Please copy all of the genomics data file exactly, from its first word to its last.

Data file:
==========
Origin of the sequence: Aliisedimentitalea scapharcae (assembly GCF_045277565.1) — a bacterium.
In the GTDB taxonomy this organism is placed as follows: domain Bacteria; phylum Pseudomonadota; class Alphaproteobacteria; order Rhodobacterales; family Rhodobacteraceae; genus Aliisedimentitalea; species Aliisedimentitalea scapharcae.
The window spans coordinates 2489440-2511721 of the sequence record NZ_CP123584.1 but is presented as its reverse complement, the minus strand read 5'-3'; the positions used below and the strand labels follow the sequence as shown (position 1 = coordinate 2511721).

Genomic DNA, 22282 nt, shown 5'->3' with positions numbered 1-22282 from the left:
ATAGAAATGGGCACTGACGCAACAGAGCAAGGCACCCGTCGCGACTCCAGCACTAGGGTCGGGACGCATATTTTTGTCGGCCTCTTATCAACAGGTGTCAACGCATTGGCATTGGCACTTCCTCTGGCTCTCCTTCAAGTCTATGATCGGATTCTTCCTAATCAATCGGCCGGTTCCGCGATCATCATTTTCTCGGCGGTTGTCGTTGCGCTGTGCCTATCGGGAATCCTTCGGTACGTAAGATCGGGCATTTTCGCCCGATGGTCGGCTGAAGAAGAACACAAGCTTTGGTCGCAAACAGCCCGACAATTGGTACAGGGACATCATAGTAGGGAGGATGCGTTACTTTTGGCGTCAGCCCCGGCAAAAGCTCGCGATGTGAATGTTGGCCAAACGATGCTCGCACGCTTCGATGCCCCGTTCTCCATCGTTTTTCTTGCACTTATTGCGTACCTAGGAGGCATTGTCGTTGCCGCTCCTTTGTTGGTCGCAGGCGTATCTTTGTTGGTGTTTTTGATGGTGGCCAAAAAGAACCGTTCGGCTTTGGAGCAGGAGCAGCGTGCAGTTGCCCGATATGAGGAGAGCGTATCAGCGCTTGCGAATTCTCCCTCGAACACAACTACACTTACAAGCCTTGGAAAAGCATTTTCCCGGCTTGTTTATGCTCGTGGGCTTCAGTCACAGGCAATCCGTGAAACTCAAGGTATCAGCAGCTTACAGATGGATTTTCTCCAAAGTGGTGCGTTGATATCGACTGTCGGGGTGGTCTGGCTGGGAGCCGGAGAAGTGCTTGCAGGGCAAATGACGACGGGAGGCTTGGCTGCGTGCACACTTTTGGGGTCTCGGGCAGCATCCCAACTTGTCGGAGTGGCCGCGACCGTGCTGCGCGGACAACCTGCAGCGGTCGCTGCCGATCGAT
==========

Origin of the sequence: Aliisedimentitalea scapharcae (assembly GCF_045277565.1) — a bacterium.
In the GTDB taxonomy this organism is placed as follows: domain Bacteria; phylum Pseudomonadota; class Alphaproteobacteria; order Rhodobacterales; family Rhodobacteraceae; genus Aliisedimentitalea; species Aliisedimentitalea scapharcae.
The window spans coordinates 2489440-2511721 of the sequence record NZ_CP123584.1 but is presented as its reverse complement, the minus strand read 5'-3'; the positions used below and the strand labels follow the sequence as shown (position 1 = coordinate 2511721).

Genomic DNA, 22282 nt, shown 5'->3' with positions numbered 1-22282 from the left:
ATAGAAATGGGCACTGACGCAACAGAGCAAGGCACCCGTCGCGACTCCAGCACTAGGGTCGGGACGCATATTTTTGTCGGCCTCTTATCAACAGGTGTCAACGCATTGGCATTGGCACTTCCTCTGGCTCTCCTTCAAGTCTATGATCGGATTCTTCCTAATCAATCGGCCGGTTCCGCGATCATCATTTTCTCGGCGGTTGTCGTTGCGCTGTGCCTATCGGGAATCCTTCGGTACGTAAGATCGGGCATTTTCGCCCGATGGTCGGCTGAAGAAGAACACAAGCTTTGGTCGCAAACAGCCCGACAATTGGTACAGGGACATCATAGTAGGGAGGATGCGTTACTTTTGGCGTCAGCCCCGGCAAAAGCTCGCGATGTGAATGTTGGCCAAACGATGCTCGCACGCTTCGATGCCCCGTTCTCCATCGTTTTTCTTGCACTTATTGCGTACCTAGGAGGCATTGTCGTTGCCGCTCCTTTGTTGGTCGCAGGCGTATCTTTGTTGGTGTTTTTGATGGTGGCCAAAAAGAACCGTTCGGCTTTGGAGCAGGAGCAGCGTGCAGTTGCCCGATATGAGGAGAGCGTATCAGCGCTTGCGAATTCTCCCTCGAACACAACTACACTTACAAGCCTTGGAAAAGCATTTTCCCGGCTTGTTTATGCTCGTGGGCTTCAGTCACAGGCAATCCGTGAAACTCAAGGTATCAGCAGCTTACAGATGGATTTTCTCCAAAGTGGTGCGTTGATATCGACTGTCGGGGTGGTCTGGCTGGGAGCCGGAGAAGTGCTTGCAGGGCAAATGACGACGGGAGGCTTGGCTGCGTGCACACTTTTGGGGTCTCGGGCAGCATCCCAACTTGTCGGAGTGGCCGCGACCGTGCTGCGCGGACAACCTGCAGCGGTCGCTGCCGATCGAT